Now do the same for your own story elements.

Chocolate Inkwell

This cake could not be easier, and it has the magic ingredient -- chocolate chips. I actually saved this from Facebook from a few weeks ago. The source for the recipe and photo is Today's Mama.

Lazy Cookie Cake Cookies:

1 box yellow or white cake mix 
2 eggs beaten 
5 T melted butter 
2 C mini chocolate chips

Mix together,  Put in a greased 9×13 pan or glass casserole and bake at 350 for 20 minutes. 

Note: Looks as if chocolate chips are sprinkled on top but the recipe doesn't mention that. Maybe they just arrange themselves that way. Another thing to love about chocolate chips -- they try to be helpful.

Click to buy  Write Your Life Story Workbook

ll rights reserved 2014 There's An Angel In Your Inkwell®

Tuesday, September 23, 2014

What To Do If You Were Married to Michael Jackson


The first day of fall is a perfect time to begin or continue your memoir project. After all, what is a life story but a series of changing seasons? Time passing.

Like the begonias and hamlin grass pictured above, you still have plenty of color and energy. You can use it to write about the passage of time.

How can you indicate the passage of time in your story? Here are a few ways:

1. As you read other memoirs, notice how the writer indicated time passing. Use that method in your memoir. However, don't limit yourself to observing memoirs. Perhaps even more useful are the techniques used in novels, poems or nonfiction pieces. For example, I just finished reading a novel whose chapters were named for dates and years in which the events occurred. You can do that too.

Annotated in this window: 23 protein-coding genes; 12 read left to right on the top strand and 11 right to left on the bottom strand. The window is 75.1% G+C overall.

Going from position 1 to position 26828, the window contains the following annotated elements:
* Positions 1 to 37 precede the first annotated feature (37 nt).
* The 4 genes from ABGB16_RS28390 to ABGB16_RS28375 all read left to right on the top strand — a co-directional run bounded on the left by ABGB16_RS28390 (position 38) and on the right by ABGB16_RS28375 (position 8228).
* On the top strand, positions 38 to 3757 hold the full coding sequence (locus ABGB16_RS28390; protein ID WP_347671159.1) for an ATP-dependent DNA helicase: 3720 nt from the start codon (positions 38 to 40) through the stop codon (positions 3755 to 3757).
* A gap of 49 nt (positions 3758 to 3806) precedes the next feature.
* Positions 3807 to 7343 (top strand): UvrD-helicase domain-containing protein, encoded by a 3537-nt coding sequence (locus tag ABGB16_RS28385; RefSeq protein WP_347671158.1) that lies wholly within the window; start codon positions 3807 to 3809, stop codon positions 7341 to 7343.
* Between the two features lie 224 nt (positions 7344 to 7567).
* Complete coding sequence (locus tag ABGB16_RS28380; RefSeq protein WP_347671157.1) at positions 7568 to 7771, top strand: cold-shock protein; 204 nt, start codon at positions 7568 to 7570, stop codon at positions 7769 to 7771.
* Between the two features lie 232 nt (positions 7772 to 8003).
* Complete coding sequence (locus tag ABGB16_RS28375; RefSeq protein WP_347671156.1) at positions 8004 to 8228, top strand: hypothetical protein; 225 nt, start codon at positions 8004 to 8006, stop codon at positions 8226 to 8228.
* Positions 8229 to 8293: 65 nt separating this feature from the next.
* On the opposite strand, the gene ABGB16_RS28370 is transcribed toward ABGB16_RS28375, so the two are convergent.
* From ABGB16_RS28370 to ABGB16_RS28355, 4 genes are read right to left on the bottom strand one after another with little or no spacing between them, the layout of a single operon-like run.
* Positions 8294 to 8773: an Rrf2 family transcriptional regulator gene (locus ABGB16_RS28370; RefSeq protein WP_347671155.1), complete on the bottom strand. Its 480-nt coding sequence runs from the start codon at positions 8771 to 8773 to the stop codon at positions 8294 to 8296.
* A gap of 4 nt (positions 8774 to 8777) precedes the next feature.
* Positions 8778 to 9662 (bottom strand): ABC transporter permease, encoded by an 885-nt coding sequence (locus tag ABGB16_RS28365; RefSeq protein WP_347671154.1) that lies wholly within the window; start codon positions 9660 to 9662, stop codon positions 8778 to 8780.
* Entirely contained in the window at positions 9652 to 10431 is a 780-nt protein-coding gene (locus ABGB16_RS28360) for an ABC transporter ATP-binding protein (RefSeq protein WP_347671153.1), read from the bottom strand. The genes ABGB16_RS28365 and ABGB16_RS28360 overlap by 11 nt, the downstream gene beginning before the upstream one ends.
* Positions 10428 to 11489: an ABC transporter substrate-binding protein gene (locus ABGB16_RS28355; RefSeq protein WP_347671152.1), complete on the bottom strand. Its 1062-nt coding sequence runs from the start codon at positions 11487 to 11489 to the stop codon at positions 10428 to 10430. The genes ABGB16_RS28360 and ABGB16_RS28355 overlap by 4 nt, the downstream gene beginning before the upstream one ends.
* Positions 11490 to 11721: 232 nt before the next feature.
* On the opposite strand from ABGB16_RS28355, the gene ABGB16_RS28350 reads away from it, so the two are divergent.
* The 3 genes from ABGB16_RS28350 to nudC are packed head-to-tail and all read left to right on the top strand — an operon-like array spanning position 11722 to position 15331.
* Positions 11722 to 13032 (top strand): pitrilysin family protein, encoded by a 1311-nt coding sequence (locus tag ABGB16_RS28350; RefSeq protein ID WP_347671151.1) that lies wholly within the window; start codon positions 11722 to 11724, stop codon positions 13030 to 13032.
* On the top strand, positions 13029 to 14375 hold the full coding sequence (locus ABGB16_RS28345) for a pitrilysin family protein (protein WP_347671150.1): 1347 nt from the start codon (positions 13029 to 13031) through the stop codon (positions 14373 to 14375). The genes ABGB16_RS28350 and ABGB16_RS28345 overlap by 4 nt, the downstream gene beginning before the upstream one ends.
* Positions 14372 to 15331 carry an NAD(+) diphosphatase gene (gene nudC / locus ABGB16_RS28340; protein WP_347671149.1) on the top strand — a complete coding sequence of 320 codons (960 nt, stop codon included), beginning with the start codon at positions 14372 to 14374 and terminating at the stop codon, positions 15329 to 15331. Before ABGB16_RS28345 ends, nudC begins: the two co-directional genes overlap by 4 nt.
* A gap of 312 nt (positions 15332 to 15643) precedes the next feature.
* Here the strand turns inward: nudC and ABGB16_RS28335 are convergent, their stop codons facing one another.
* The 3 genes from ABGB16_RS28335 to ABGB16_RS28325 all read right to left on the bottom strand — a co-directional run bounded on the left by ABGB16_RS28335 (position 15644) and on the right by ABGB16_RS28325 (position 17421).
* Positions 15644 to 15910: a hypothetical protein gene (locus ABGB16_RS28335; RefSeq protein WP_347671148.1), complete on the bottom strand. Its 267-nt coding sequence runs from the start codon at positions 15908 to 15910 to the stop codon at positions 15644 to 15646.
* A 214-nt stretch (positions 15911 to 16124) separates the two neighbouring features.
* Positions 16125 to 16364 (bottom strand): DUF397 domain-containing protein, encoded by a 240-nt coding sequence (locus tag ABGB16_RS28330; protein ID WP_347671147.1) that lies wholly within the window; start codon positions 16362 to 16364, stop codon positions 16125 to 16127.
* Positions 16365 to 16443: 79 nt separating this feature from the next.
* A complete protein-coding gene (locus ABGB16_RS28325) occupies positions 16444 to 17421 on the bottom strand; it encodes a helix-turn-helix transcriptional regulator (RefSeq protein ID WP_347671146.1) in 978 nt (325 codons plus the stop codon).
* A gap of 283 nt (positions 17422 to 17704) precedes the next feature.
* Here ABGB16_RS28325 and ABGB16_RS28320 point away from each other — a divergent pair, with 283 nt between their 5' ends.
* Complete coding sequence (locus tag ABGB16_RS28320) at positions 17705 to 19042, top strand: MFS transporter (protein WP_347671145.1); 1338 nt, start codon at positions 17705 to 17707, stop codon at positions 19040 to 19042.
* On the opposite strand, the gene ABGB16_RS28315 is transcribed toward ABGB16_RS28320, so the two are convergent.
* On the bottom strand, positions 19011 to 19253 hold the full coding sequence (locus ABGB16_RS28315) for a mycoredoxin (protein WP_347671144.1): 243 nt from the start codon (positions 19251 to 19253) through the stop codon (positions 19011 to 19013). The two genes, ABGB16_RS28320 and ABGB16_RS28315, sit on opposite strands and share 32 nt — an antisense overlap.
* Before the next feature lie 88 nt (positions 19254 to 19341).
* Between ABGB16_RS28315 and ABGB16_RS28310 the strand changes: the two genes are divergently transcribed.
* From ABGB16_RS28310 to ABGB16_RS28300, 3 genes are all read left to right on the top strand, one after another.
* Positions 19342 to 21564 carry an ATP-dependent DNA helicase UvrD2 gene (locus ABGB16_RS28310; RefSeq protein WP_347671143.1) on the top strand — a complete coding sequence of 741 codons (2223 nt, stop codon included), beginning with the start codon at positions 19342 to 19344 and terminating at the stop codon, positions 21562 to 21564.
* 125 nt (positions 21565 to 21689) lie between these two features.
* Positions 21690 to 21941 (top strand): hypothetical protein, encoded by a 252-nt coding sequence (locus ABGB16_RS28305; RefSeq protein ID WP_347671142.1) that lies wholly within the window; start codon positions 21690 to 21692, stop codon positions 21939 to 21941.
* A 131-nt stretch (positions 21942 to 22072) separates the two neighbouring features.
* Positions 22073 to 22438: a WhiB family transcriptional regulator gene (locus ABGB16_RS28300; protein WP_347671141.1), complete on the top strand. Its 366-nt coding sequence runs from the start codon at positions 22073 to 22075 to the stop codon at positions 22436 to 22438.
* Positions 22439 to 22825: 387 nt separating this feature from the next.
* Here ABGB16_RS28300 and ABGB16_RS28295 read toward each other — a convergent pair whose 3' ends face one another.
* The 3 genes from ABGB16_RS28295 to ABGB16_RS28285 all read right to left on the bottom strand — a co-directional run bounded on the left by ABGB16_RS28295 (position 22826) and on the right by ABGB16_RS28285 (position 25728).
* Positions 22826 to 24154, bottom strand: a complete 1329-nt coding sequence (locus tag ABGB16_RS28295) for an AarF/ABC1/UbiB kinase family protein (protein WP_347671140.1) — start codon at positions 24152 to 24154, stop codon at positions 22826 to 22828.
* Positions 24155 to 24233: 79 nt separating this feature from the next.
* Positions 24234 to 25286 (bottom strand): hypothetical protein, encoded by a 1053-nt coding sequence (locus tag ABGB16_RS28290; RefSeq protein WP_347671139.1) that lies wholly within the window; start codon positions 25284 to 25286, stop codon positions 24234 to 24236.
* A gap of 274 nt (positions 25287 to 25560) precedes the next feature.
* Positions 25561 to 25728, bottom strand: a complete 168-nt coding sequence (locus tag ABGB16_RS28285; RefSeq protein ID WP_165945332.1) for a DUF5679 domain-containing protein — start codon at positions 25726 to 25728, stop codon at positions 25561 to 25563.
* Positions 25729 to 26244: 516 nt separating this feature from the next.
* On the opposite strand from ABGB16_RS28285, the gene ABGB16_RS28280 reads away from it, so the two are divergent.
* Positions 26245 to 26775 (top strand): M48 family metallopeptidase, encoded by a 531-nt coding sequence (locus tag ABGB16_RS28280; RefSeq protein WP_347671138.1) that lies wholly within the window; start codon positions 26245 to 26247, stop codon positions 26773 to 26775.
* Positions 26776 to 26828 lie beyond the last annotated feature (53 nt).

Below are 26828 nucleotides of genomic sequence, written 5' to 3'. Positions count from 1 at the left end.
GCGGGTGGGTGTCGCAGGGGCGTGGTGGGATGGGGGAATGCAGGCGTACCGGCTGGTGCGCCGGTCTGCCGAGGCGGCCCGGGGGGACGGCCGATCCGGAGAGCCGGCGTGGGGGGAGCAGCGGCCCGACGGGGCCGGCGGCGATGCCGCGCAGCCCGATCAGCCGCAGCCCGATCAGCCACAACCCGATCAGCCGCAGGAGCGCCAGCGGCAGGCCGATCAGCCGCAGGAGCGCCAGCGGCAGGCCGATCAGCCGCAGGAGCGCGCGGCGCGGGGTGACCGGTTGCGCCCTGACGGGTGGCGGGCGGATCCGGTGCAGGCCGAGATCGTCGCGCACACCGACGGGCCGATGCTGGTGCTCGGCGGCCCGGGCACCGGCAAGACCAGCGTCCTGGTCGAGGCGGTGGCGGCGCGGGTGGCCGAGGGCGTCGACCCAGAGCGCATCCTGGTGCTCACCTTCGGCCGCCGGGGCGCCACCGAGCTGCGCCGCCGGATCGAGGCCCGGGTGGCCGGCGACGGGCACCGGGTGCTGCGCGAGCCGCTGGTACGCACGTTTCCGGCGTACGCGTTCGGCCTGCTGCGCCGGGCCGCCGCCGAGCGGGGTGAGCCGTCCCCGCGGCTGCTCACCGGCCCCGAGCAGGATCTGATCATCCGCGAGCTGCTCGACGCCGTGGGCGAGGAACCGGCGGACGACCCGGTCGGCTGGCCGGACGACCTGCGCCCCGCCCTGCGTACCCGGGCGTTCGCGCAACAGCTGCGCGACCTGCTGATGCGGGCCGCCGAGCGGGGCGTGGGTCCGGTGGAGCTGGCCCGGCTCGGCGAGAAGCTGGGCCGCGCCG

2. Use transition words and sentences. Here are some examples: Since moving to Cincinnati, I had felt a new exhilaration. OR - After my promotion, I felt more secure financially. OR - When my birthday came, I knew I was ready to make a change.

3. Describe your changing feelings or appearance or mode of transportation. Here is an example: Now that I had a car, I suddenly felt like a free woman. OR - With my husband's departure, I realized I was on my own -- and that I liked it. 

4. Within individual chapters, passage of time can be indicated by extra spaces between paragraphs or by extra space and three asterisks or some other symbol.

5.  Give your readers credit for their good reading ability. They will be able to follow your story even if you jump around in time and place.

In Ann Joyner's memoir, Not Worth Saving: How a Severely Handicapped Boy Transformed Lives, she begins with her pregnancy with Matthew. Chapter Two takes up the story when Matthew is fifteen. The chapter begins: "The funeral we planned in 1984 did not take place. Matthew lived."

Are we lost or confused in the story? No, we know exactly where we are and we are turning the pages as fast as we can read. We want to know what happens next and what happened in the intervening years. She has us hooked.